Betye Saar at 90, still creating, still magic:
“It’s this work ethic that has led to her prolific output. The exhibition in Scottsdale alone, a fraction of her output, features 135 works that survey the breadth of her techniques, which include print-making, collage and assemblage.
This includes a series of family portraits from the ’70s rendered as collages on vintage handkerchiefs and transformed into ghostly mementos. Deft arrangements of African effigies and elements of tarot become enchanted-looking assemblages that explore the mystical. And, of course, there are the political works, which take symbols of racism — statuettes of crows (for Jim Crow), the derogatory black memorabilia — and organize them into totems that channel humor and outrage.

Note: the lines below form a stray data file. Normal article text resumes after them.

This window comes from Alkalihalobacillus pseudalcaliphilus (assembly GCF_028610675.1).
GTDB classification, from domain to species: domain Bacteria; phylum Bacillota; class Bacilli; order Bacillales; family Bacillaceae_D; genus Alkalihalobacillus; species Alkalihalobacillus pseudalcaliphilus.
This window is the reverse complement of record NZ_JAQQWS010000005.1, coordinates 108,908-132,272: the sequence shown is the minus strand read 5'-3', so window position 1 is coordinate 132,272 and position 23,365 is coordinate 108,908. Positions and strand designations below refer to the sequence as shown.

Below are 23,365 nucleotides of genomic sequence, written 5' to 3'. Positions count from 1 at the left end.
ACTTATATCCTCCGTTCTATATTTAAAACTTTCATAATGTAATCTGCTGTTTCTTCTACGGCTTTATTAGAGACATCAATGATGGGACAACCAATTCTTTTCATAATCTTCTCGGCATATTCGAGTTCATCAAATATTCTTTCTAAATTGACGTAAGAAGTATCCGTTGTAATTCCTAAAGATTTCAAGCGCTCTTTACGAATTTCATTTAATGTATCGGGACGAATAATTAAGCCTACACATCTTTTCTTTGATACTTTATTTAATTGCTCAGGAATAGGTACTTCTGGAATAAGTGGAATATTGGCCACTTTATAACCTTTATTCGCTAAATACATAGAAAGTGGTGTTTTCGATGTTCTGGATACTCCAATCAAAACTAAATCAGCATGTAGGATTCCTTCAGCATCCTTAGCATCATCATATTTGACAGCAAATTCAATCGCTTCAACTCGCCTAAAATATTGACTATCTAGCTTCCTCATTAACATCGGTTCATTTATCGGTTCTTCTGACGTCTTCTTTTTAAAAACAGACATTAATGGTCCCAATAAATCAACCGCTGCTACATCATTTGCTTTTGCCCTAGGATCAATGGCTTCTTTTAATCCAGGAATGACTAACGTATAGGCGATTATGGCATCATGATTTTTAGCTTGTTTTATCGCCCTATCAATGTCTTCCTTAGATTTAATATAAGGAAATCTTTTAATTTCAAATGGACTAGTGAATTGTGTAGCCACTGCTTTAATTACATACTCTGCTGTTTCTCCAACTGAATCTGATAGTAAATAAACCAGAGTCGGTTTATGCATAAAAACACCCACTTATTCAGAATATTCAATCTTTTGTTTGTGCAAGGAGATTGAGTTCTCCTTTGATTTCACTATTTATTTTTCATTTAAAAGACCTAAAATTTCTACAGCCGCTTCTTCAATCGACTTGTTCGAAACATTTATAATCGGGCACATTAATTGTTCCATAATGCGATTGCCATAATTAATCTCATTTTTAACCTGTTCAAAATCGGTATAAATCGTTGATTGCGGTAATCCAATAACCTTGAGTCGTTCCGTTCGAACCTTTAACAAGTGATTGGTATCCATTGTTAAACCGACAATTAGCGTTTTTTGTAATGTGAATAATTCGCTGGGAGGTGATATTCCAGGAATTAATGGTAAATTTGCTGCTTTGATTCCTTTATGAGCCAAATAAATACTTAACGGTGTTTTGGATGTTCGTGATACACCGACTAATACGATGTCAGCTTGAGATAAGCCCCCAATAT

Saar has even produced room-size environments. “Alpha & Omega,” on view in Scottsdale, features sculptures in chilly hues of blue, sitting below the hovering skeleton of a neon canoe — a dream-like scenario that conveys visions of otherworldly passages.
“Something I admire about Betye is that she deals with grief,” says Cochran. “We are a society that does not deal with grief. She gives gravitas to emotions that we just aren’t used to giving much attention to.””